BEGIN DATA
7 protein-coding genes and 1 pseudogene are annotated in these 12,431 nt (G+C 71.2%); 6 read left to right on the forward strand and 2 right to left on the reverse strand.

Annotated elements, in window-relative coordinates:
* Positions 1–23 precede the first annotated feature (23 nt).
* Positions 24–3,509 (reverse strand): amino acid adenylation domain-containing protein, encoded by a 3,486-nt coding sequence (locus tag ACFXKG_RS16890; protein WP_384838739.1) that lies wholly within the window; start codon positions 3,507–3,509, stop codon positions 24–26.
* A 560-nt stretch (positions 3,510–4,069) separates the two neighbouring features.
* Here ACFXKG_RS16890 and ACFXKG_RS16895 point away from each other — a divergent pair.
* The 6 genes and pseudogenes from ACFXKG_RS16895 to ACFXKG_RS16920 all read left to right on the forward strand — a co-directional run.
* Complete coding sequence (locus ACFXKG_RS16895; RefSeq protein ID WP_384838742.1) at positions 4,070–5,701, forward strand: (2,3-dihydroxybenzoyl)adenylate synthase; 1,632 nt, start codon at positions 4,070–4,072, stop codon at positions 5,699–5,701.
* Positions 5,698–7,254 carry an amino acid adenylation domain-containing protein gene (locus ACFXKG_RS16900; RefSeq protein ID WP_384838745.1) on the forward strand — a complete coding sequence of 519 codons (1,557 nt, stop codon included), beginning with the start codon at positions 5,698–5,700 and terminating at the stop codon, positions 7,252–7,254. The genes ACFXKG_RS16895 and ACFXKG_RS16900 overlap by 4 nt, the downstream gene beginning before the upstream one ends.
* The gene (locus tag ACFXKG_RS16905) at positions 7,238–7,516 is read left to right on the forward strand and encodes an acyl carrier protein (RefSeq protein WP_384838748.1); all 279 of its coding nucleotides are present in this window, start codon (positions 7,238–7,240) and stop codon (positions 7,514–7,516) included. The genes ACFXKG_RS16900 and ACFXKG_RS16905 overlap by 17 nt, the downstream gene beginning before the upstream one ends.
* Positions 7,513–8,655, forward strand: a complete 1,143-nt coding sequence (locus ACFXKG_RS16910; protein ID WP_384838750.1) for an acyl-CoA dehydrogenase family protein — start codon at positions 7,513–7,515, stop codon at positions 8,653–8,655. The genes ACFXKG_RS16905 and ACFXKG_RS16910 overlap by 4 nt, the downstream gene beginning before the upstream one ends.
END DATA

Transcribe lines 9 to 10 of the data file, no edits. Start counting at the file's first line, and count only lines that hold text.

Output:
* Positions 5,698–7,254 carry an amino acid adenylation domain-containing protein gene (locus ACFXKG_RS16900; RefSeq protein ID WP_384838745.1) on the forward strand — a complete coding sequence of 519 codons (1,557 nt, stop codon included), beginning with the start codon at positions 5,698–5,700 and terminating at the stop codon, positions 7,252–7,254. The genes ACFXKG_RS16895 and ACFXKG_RS16900 overlap by 4 nt, the downstream gene beginning before the upstream one ends.
* The gene (locus tag ACFXKG_RS16905) at positions 7,238–7,516 is read left to right on the forward strand and encodes an acyl carrier protein (RefSeq protein WP_384838748.1); all 279 of its coding nucleotides are present in this window, start codon (positions 7,238–7,240) and stop codon (positions 7,514–7,516) included. The genes ACFXKG_RS16900 and ACFXKG_RS16905 overlap by 17 nt, the downstream gene beginning before the upstream one ends.